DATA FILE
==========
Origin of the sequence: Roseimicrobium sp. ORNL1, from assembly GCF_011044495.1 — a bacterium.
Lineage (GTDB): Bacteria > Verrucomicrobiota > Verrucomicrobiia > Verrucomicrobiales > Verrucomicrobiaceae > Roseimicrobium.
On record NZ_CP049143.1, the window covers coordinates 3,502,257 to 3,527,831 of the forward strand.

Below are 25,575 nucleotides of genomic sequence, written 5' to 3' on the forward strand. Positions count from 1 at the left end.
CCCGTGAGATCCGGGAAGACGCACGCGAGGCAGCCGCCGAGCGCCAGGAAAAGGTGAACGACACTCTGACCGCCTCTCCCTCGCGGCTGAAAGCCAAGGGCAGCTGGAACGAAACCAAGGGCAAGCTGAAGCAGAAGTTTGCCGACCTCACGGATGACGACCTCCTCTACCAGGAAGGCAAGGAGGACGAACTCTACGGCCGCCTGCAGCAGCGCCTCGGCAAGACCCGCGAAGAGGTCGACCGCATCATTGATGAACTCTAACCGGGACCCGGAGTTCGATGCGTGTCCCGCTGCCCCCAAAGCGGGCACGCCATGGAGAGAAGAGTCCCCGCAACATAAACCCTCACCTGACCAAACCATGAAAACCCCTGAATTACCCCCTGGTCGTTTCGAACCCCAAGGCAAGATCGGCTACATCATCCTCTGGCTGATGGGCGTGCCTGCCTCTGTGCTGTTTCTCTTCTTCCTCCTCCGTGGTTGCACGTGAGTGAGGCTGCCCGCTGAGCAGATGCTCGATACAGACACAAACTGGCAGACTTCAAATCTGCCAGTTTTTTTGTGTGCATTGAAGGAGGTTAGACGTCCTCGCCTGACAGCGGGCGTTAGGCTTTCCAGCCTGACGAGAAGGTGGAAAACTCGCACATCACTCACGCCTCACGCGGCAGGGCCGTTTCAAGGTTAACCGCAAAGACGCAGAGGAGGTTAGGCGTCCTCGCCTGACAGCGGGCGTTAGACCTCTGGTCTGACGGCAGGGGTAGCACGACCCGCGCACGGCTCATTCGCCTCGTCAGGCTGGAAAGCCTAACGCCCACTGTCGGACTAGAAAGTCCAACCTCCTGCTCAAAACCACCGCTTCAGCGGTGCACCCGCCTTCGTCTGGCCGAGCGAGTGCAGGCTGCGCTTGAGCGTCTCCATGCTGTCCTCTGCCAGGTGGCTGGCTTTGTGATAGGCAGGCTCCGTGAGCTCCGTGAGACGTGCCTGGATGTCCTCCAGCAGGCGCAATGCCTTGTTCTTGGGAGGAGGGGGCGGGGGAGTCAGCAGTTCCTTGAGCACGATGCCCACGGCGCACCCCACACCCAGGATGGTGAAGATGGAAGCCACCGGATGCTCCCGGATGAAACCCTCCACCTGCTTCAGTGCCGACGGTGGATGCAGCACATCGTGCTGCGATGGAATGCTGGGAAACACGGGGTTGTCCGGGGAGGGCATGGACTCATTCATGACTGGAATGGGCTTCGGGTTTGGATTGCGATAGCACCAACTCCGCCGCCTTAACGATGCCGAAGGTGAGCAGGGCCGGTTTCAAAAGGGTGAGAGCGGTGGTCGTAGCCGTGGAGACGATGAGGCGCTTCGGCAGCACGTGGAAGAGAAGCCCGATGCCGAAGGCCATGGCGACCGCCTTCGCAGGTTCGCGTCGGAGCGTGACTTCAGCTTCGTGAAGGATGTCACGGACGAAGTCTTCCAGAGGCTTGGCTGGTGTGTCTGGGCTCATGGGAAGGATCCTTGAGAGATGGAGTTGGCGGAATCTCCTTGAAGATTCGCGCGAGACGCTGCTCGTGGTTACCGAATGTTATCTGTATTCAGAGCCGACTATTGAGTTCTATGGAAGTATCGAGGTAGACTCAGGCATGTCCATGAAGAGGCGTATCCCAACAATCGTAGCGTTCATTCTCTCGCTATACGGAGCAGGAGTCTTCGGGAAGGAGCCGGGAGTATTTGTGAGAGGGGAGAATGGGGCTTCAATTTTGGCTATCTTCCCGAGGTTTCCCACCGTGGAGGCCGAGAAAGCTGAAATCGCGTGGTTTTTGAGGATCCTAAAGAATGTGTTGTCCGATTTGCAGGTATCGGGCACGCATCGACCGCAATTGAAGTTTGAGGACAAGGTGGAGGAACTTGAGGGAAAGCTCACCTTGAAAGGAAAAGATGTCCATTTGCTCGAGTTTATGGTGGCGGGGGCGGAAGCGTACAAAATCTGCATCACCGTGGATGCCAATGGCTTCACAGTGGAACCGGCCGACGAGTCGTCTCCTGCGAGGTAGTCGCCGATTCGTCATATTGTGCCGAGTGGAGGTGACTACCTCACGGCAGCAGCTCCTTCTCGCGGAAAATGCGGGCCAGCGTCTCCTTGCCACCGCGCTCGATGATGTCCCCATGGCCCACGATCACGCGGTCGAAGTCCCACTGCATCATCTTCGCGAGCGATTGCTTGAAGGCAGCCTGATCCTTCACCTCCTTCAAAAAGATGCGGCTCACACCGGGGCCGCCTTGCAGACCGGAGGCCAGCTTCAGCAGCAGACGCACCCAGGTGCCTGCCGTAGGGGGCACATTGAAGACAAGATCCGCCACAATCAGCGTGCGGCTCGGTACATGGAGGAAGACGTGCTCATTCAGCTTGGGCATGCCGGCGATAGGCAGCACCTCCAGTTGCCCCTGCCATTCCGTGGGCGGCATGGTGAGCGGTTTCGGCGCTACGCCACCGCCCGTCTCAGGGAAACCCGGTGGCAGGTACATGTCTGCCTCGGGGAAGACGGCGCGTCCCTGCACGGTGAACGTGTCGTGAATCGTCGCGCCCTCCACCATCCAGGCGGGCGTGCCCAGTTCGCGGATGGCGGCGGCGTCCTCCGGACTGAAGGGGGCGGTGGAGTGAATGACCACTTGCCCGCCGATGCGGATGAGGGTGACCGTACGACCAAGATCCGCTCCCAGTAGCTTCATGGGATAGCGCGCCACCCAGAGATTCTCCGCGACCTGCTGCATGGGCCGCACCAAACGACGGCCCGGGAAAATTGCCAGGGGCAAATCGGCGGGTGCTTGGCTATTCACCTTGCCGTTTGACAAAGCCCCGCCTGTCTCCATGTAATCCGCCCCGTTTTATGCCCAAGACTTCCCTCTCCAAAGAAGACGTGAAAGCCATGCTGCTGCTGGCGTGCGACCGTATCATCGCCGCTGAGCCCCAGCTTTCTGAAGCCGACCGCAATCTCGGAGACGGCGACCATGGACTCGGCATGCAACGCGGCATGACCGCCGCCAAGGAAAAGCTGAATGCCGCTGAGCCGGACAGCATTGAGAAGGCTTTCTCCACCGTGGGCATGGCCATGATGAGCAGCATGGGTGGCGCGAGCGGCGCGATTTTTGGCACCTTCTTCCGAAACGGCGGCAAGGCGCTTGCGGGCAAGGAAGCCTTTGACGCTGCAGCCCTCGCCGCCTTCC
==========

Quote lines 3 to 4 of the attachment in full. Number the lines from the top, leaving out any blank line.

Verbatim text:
On record NZ_CP049143.1, the window covers coordinates 3,502,257 to 3,527,831 of the forward strand.

Below are 25,575 nucleotides of genomic sequence, written 5' to 3' on the forward strand. Positions count from 1 at the left end.